As the son of an American citizen, Martin has always enjoyed dual citizenship, and in 2009 he officially began representing the United States in International competition. He was the top-placed US rider (10th) at the 2010 World Equestrian Games in Lexington, Kentucky riding Neville Bardos; top US rider (7th place) at the 2014 World Equestrian Games in Normandy, France riding Shamwari; and was a member of the US Olympic Eventing Team in London in 2012 riding Otis Barbotiere. In 2015 he placed 4th individually and was a member of the gold medal winning US team at the Pan American Games in Toronto riding Pancho Villa. In the following year Boyd competed at his second Olympics in Rio de Janeiro, Brazil. He placed 16th individually and thus was the second best US-rider, behind Dutton who won a bronze medal.

German-born dressage rider Silva Martin obtained US Citizenship in 2010 and competed on her first US Team at the Nations Cup in Wellington, Florida in February, 2014 riding Rosa Cha W, helping to bring home a team gold medal. She also operates a separate business under the same banner at Windurra USA. She specializes in training dressage horses and coaches a number of high level eventing and dressage riders.

Martin purchased his best-known horse, Neville Bardos, for $850; Neville had been rescued from the racetrack by another trainer and declared 'no good' as a jumper.[7] After overcoming great adversity including a devastating barn fire at True Prospect Farm in 2011, and the deaths of his father and father-in-law shortly after the fire, Martin and Neville made an amazing comeback to finish 7th at the Burghley CCI4* (England), one of the toughest three-events in the world. Martin finished 2011 ranked 8th on the HSBC World Rankings, Neville Bardos was named the 2011 International Horse of the Year by the USEF, and The Chronicle of the Horse named Martin its 2011 Overall Rider of the Year. They were featured on Rock Center with Brian Williams on NBC Television, the cover page of the New York Times,[8] and were the subject of a Pulitzer Prize winning feature in Sports Illustrated magazine.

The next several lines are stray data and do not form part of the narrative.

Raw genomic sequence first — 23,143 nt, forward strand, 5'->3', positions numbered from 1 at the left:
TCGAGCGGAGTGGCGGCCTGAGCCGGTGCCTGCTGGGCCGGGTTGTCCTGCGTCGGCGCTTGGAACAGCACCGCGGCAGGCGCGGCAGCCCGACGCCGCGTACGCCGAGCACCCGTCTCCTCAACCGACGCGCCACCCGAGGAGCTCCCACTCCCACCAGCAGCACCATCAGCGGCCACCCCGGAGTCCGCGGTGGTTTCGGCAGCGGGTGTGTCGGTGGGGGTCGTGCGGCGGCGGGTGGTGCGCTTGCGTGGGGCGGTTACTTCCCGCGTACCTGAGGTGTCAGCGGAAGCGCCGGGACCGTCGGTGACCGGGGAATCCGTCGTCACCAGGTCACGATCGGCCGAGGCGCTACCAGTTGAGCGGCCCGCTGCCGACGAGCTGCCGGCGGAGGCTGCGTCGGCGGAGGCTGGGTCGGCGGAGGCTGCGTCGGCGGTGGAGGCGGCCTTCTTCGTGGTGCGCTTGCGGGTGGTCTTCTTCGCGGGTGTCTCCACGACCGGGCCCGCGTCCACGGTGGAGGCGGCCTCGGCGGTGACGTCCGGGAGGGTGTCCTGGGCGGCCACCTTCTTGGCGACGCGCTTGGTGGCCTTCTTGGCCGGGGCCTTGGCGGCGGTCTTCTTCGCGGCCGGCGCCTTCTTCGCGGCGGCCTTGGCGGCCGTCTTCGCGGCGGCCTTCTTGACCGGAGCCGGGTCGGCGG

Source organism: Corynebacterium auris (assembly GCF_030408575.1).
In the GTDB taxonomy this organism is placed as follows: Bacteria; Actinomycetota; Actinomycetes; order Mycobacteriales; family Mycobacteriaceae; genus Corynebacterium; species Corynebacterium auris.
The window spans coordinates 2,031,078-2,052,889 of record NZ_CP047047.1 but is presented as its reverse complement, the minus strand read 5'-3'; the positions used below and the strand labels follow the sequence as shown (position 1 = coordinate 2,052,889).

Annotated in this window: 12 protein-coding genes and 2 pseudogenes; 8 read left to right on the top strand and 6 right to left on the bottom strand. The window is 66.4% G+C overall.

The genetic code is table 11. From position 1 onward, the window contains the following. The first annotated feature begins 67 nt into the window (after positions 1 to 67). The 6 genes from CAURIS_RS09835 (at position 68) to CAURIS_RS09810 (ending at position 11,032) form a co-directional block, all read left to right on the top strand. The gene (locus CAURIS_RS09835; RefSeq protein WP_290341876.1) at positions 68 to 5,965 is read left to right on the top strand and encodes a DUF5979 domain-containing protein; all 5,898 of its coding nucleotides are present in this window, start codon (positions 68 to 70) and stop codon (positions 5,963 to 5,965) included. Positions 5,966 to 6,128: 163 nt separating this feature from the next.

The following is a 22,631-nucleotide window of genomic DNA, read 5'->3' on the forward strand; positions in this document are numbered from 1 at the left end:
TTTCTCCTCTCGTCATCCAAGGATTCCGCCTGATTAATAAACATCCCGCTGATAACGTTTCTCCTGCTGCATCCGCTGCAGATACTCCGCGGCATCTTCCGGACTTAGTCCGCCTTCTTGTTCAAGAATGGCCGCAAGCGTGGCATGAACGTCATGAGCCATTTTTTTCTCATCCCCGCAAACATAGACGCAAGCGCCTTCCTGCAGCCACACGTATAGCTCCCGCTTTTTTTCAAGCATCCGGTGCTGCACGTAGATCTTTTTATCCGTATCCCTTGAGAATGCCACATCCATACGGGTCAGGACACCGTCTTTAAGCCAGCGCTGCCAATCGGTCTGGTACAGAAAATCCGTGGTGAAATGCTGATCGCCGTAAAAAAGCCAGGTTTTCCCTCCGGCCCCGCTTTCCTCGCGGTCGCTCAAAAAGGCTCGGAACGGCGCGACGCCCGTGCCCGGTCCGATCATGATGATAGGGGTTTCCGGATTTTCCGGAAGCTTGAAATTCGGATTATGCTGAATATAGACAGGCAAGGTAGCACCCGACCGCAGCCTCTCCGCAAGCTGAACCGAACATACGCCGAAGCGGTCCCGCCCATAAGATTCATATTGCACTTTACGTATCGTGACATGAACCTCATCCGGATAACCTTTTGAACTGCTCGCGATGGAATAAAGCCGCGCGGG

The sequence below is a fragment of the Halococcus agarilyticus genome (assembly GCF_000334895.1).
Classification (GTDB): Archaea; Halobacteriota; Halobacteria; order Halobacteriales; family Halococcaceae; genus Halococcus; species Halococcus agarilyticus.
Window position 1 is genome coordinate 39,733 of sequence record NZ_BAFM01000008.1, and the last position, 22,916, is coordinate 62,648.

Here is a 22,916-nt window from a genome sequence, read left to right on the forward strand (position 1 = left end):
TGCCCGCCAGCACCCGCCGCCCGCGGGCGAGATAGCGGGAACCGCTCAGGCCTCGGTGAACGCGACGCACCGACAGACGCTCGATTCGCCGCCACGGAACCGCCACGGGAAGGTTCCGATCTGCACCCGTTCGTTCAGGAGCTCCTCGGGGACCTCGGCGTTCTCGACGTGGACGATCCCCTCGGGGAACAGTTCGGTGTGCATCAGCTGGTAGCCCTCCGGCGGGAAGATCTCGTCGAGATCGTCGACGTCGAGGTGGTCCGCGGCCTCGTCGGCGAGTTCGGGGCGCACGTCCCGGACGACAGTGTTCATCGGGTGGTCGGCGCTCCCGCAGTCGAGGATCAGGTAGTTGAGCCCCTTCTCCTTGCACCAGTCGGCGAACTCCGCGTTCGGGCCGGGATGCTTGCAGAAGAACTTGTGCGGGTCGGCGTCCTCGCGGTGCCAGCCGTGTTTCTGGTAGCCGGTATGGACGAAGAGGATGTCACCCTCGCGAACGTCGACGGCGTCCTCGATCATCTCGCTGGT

Martin has enjoyed much international competitive success, finishing in the top ten at every four-star in the world except Badminton (England): Rolex Kentucky CCI4* (USA); Pau CCI4* (France); Luhmuehlen CCI4* (Germany); the World Equestrian Games (USA and France); and Burghley CCI4* (England). He has trained and competed a long list of successful four-star event horses including Flying Doctor, Brady Bunch, X-Treme, Starkey, Orchard End Winston, True Blue Toozac, Ying Yang Yo, Neville Bardos, Rock on Rose, Remington XXV, Otis Barbotiere, Trading Aces, and Shamwari IV, Crackerjack and Master Frisky.

Martin competes nearly every weekend, and coaches a long list of successful riders. He is a sought-after clinician and in the off-season can be found teaching around the United States. Every year he takes one or two trips to Europe, usually on a USEF Traveling grant, to some of take on the world's best horses and riders at the biggest competitions in Europe.